Suddenly the bathroom door’s opens again and a man comes out. He’s considerably younger than A., very good looking and also almost completely naked – just a little towel to cover his genitals.

“Hi there, I’m Tom,” he says, crossing the sitting room and disappearing into the bedroom. This is a film, I think, no need to go to Pinewood.

A. finishes her coffee, slips into a pair of knickers, skinny jeans and a long white vest that almost reaches her knees (my grandad used to wear vests like that). No bra. Then she throws on an oversized grey jumper, wears her boots and, without putting any make up on or brushing her hair, grabs the keys: “Ready girls?”

We’re ready but you look like my grandmother’s impersonation of Kate Moss. Ever heard of combs?

In the car, I sit at the back and for at least 45 minutes A. talks nonstop to J. about her therapy and her problems with commitment and abandonment. She keeps mixing English and Italian randomly, as if she was too confused, too fluent in both languages (we all are, you bitch, what do you show off about?)and too supercoolly bilingual to stick to her mothertongue. But somehow everything in her “casual” style seemes perfectly studied and devised. After mentioning her numerous trips to China again, she goes into the details of her relatioship with Tom, their sex life, their financial agreement (he’s quite obviously not as well of as she is, being just young enough to have finished college)… I almost want to stop the car and walk to Pinewood but then I think, resist, only five more minutes and you’ll be there.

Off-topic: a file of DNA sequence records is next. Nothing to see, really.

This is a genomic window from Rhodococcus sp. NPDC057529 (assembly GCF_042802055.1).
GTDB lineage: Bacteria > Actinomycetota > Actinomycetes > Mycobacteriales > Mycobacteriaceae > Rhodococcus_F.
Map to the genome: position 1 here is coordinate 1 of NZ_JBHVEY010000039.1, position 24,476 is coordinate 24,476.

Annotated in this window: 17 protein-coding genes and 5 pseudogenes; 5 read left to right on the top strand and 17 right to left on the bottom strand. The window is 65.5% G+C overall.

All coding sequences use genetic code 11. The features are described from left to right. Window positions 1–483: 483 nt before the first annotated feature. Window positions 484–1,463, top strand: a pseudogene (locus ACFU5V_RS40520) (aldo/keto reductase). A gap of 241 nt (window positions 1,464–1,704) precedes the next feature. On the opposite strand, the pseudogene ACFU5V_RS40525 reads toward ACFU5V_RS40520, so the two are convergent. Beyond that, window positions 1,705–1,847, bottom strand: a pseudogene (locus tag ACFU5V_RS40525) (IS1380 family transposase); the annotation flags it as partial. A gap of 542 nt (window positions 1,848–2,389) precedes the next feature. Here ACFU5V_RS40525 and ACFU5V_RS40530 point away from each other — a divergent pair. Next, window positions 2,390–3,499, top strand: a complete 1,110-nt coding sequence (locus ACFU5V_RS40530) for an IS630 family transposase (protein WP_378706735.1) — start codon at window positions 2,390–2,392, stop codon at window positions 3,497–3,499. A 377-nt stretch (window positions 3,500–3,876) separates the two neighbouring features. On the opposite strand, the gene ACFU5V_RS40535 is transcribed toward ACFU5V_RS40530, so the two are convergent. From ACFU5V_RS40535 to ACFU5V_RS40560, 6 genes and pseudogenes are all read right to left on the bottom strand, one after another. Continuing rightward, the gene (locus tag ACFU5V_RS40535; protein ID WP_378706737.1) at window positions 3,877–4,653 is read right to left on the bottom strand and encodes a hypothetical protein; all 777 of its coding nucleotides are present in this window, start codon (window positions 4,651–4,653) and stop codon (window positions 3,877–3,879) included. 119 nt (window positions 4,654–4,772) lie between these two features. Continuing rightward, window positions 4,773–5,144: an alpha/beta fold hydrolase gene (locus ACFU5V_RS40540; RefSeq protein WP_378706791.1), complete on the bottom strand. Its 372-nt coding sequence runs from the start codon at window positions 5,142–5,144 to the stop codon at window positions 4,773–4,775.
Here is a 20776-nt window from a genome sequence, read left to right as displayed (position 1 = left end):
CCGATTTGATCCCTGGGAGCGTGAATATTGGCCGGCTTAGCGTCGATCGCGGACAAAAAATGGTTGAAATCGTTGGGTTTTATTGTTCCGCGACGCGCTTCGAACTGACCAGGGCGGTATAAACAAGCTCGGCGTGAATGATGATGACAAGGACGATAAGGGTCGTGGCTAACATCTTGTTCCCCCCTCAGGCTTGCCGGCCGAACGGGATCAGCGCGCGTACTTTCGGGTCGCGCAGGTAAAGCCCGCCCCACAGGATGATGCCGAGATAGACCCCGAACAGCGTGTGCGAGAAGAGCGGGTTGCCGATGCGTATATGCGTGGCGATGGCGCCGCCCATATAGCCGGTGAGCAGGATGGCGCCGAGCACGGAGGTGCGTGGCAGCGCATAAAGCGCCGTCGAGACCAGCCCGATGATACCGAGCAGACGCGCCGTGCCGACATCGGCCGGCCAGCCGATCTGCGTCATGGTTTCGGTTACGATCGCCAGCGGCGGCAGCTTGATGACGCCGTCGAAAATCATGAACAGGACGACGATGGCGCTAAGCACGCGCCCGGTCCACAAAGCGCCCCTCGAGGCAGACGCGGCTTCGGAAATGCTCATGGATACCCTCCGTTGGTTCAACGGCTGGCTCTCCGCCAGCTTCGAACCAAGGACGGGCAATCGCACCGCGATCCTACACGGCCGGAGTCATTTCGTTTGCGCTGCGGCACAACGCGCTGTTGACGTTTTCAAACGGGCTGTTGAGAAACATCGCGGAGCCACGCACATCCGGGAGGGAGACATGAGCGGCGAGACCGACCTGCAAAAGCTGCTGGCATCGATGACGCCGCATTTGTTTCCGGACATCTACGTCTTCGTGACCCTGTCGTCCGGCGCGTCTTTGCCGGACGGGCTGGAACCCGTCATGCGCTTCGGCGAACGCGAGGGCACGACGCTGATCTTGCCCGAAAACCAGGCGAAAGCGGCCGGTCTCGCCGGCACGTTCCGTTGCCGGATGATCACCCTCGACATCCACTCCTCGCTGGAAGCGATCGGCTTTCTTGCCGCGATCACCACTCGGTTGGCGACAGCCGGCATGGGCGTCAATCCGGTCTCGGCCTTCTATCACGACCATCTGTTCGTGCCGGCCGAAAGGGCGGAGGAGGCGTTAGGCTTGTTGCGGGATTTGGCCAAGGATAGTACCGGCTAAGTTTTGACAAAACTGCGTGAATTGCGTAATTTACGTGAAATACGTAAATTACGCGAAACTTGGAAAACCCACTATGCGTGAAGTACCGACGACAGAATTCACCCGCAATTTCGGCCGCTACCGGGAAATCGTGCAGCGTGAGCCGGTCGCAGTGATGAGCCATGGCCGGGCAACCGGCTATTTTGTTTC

But of course I should have been so lucky… So engrossed A. is in her conversation that she misses the right exit and we end up in the middle of the countryside.

When we finally reach Pinewood we’re over one hour late. Not that we’ve missed much, the other actors have been… shouting for an hour.

As soon as A. enters the recording studio she kisses all our colleagues, sits on the men’s lap, and laughs loudly waving her arms like a Gloria Swanson in Sunset Boulevard.  To overcome my discomfort I stood up and offer myself as a volunteer to “dub” a coughing girl in the next sequence.

“Beautiful, very good!” says the director, absolutely transfigured at the idea that an Italian actress could actually cough on sync. Well, at least I’ve earned my money today.

I don’t know where J and A ended up on their way back to London because I managed a lift with another guy who has never been in therapy and in the car just talked about a videogame he had worked at and how hard it was to find a suitable voice for the Incredible Hulk’s son. 

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2 thoughts on “A trip to Pinewood…

  1. Hmm my mother tongue is Persian. And I know it well enough to talk fluently and understand what others say. It’s jut that English is so much easier to talk in. I an write a lot more eloquently an argue a lot more convincingly in English. And well i think in enhlish so words come easier in english. It doesn’t mean in trying to show off if while talking Persian I slip sometimes.